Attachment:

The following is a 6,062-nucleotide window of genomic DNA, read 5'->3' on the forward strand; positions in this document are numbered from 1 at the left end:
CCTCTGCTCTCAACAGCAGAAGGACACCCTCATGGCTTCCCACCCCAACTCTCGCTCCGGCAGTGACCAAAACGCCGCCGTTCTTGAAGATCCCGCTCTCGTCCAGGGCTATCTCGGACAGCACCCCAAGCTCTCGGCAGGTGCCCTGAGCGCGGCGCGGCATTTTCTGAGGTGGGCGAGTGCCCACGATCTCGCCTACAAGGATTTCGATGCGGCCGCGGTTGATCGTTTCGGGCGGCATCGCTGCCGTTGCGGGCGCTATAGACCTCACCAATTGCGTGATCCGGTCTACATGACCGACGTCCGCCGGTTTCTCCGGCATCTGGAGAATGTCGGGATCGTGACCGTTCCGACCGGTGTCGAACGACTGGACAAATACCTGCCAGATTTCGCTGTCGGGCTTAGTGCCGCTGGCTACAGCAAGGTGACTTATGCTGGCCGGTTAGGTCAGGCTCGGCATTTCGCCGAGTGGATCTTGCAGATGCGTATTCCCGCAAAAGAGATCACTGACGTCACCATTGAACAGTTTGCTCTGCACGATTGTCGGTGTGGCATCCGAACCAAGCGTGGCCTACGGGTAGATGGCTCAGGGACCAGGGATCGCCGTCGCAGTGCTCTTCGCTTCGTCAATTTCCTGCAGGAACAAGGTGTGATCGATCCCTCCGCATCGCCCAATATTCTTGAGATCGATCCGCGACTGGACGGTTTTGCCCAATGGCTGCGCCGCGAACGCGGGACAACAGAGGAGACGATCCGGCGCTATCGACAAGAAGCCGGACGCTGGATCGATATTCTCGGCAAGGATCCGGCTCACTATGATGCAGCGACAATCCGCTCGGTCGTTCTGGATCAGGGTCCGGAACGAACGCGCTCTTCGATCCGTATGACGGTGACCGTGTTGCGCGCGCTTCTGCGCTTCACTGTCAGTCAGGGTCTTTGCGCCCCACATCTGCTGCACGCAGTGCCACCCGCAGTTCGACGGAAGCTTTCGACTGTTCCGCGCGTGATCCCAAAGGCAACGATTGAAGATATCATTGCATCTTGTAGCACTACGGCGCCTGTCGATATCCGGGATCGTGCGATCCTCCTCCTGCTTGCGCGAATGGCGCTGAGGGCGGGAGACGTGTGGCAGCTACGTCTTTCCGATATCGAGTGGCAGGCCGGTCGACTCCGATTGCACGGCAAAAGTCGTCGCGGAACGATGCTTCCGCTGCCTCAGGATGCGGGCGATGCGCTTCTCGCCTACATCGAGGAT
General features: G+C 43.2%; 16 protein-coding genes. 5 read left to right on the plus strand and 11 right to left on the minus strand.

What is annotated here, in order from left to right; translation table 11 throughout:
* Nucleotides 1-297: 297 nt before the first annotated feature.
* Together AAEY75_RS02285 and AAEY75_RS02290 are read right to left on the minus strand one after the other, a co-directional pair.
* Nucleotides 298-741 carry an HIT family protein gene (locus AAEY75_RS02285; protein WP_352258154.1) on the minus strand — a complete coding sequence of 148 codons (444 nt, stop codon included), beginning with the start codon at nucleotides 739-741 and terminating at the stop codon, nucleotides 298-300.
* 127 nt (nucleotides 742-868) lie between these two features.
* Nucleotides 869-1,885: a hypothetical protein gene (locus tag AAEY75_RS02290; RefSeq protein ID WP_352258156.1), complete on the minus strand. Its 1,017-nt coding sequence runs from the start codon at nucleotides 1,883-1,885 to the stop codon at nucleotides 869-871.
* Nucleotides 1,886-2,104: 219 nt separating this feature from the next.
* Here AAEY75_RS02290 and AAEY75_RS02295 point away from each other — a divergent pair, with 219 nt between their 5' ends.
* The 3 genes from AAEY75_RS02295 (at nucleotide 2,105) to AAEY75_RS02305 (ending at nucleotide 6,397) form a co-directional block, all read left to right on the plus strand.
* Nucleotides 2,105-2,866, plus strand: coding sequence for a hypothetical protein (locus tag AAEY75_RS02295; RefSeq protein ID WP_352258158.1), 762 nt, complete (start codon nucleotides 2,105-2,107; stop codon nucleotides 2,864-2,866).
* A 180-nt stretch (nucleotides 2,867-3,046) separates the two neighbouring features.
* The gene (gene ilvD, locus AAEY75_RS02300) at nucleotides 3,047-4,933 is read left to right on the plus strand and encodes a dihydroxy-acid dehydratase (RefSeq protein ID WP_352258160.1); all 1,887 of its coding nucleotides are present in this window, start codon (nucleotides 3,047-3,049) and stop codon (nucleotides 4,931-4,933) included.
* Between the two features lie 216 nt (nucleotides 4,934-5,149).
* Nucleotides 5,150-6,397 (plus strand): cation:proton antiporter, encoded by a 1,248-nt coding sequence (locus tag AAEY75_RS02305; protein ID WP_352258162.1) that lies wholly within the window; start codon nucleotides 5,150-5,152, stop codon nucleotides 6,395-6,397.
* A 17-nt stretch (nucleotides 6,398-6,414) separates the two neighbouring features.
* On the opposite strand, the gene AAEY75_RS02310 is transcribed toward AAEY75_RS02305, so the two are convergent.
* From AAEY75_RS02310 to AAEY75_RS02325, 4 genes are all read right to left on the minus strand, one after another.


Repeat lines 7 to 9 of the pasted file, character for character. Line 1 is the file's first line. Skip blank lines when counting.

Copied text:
* Nucleotides 298-741 carry an HIT family protein gene (locus AAEY75_RS02285; protein WP_352258154.1) on the minus strand — a complete coding sequence of 148 codons (444 nt, stop codon included), beginning with the start codon at nucleotides 739-741 and terminating at the stop codon, nucleotides 298-300.
* 127 nt (nucleotides 742-868) lie between these two features.
* Nucleotides 869-1,885: a hypothetical protein gene (locus tag AAEY75_RS02290; RefSeq protein ID WP_352258156.1), complete on the minus strand. Its 1,017-nt coding sequence runs from the start codon at nucleotides 1,883-1,885 to the stop codon at nucleotides 869-871.